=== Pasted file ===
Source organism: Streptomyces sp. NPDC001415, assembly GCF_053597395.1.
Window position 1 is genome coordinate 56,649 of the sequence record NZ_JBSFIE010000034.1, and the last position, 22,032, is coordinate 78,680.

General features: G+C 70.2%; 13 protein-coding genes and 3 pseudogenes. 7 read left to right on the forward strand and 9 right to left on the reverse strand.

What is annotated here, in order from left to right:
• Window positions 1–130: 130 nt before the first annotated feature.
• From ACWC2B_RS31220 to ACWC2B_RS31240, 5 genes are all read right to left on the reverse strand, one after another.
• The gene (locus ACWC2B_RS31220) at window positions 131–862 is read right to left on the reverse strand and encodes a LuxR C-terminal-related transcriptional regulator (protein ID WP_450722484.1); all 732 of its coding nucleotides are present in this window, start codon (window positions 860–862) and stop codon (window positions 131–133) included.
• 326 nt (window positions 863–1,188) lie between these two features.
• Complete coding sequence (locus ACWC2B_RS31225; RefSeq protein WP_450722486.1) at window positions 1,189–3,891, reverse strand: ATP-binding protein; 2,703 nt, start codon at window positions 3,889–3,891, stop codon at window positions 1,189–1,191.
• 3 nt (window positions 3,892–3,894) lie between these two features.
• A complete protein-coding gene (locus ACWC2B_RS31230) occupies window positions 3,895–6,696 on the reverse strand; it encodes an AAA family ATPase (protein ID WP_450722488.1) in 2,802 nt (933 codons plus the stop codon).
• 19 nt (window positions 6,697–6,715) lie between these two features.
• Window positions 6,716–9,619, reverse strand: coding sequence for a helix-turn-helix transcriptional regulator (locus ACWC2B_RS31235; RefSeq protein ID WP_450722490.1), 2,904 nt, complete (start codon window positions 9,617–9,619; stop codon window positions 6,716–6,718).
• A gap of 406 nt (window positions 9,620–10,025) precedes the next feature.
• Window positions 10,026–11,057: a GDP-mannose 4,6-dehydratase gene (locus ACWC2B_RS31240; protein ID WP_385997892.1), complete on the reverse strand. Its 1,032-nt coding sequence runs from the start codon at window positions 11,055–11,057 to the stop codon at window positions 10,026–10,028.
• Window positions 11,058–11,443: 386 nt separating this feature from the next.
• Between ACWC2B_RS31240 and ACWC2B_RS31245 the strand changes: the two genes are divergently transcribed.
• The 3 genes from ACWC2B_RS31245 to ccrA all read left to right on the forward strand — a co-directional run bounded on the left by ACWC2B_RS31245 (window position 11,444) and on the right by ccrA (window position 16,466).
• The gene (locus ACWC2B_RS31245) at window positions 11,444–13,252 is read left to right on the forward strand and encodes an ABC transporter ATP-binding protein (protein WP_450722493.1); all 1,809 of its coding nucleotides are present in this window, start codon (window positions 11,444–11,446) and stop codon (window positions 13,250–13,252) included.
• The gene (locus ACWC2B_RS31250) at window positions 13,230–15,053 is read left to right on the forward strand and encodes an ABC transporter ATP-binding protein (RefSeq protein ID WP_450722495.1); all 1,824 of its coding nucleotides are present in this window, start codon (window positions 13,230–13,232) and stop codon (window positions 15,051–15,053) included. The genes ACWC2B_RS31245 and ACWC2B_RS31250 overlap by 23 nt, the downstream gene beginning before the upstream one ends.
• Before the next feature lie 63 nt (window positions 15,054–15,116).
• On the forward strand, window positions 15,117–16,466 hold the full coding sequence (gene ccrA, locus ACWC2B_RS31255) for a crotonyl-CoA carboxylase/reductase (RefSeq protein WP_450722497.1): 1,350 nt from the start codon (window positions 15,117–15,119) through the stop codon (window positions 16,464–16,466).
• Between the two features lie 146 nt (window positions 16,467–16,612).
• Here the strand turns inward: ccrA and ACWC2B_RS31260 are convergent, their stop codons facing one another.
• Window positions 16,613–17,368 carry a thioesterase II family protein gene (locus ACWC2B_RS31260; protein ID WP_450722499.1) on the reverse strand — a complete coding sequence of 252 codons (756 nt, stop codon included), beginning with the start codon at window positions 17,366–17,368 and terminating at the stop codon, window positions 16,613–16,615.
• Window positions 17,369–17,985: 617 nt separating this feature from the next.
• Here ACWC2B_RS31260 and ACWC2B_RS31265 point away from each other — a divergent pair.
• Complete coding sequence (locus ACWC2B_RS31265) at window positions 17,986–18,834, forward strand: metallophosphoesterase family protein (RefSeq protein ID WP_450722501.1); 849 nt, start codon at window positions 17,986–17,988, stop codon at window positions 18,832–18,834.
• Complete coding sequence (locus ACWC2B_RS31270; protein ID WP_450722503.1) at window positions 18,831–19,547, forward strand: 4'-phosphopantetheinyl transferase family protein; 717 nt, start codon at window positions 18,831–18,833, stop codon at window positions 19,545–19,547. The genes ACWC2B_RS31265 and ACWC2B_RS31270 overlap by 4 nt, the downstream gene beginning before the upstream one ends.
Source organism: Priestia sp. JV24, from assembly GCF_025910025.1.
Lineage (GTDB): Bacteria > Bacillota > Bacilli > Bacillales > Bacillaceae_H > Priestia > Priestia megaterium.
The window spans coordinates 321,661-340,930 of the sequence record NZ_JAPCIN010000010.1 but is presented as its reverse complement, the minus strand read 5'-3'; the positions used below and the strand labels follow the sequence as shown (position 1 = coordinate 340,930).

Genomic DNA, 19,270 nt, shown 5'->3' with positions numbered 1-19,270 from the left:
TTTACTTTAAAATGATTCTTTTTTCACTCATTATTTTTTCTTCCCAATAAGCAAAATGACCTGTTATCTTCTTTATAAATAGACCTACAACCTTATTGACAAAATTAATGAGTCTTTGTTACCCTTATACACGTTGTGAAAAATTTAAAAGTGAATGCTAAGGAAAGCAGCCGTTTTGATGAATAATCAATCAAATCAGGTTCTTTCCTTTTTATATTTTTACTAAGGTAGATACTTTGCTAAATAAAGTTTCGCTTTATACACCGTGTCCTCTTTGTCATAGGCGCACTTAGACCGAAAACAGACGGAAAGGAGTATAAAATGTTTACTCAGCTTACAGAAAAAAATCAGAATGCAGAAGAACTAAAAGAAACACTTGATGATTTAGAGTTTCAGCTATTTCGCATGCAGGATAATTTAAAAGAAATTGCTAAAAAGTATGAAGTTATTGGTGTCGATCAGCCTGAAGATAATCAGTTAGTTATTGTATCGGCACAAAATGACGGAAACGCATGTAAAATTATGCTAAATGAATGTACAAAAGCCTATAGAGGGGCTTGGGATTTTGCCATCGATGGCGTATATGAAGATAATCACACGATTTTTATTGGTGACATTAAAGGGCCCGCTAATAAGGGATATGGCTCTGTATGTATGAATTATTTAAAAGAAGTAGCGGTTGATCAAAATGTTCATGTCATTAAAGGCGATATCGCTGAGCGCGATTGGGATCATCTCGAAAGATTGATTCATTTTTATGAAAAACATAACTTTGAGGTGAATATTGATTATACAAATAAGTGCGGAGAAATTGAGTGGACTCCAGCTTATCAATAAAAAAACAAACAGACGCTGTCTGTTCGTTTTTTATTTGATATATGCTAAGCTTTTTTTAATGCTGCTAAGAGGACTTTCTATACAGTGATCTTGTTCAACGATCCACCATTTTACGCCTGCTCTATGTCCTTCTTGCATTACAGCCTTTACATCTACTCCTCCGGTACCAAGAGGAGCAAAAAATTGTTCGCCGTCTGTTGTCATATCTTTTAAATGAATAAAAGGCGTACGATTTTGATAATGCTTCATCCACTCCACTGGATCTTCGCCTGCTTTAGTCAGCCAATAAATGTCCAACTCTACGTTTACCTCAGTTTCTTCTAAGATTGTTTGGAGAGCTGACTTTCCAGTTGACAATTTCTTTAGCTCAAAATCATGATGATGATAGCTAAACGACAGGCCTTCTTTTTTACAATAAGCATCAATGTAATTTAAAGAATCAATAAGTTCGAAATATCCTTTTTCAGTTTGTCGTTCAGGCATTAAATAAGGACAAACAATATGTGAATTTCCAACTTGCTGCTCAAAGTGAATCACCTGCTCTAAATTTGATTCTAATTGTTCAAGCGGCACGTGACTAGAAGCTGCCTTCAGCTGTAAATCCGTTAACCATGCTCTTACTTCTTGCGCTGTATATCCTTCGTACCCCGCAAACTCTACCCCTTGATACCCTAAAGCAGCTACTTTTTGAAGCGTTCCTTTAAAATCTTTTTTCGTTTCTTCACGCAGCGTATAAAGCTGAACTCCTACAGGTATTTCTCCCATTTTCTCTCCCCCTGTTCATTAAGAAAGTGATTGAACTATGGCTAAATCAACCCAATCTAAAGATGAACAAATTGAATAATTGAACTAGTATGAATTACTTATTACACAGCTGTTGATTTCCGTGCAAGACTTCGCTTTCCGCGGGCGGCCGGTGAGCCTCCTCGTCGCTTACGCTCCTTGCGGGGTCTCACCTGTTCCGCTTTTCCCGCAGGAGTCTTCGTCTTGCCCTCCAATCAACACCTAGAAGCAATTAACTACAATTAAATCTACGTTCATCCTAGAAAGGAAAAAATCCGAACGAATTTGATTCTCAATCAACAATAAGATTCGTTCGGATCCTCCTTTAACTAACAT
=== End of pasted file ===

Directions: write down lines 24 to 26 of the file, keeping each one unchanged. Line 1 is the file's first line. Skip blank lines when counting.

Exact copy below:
• Here the strand turns inward: ccrA and ACWC2B_RS31260 are convergent, their stop codons facing one another.
• Window positions 16,613–17,368 carry a thioesterase II family protein gene (locus ACWC2B_RS31260; protein ID WP_450722499.1) on the reverse strand — a complete coding sequence of 252 codons (756 nt, stop codon included), beginning with the start codon at window positions 17,366–17,368 and terminating at the stop codon, window positions 16,613–16,615.
• Window positions 17,369–17,985: 617 nt separating this feature from the next.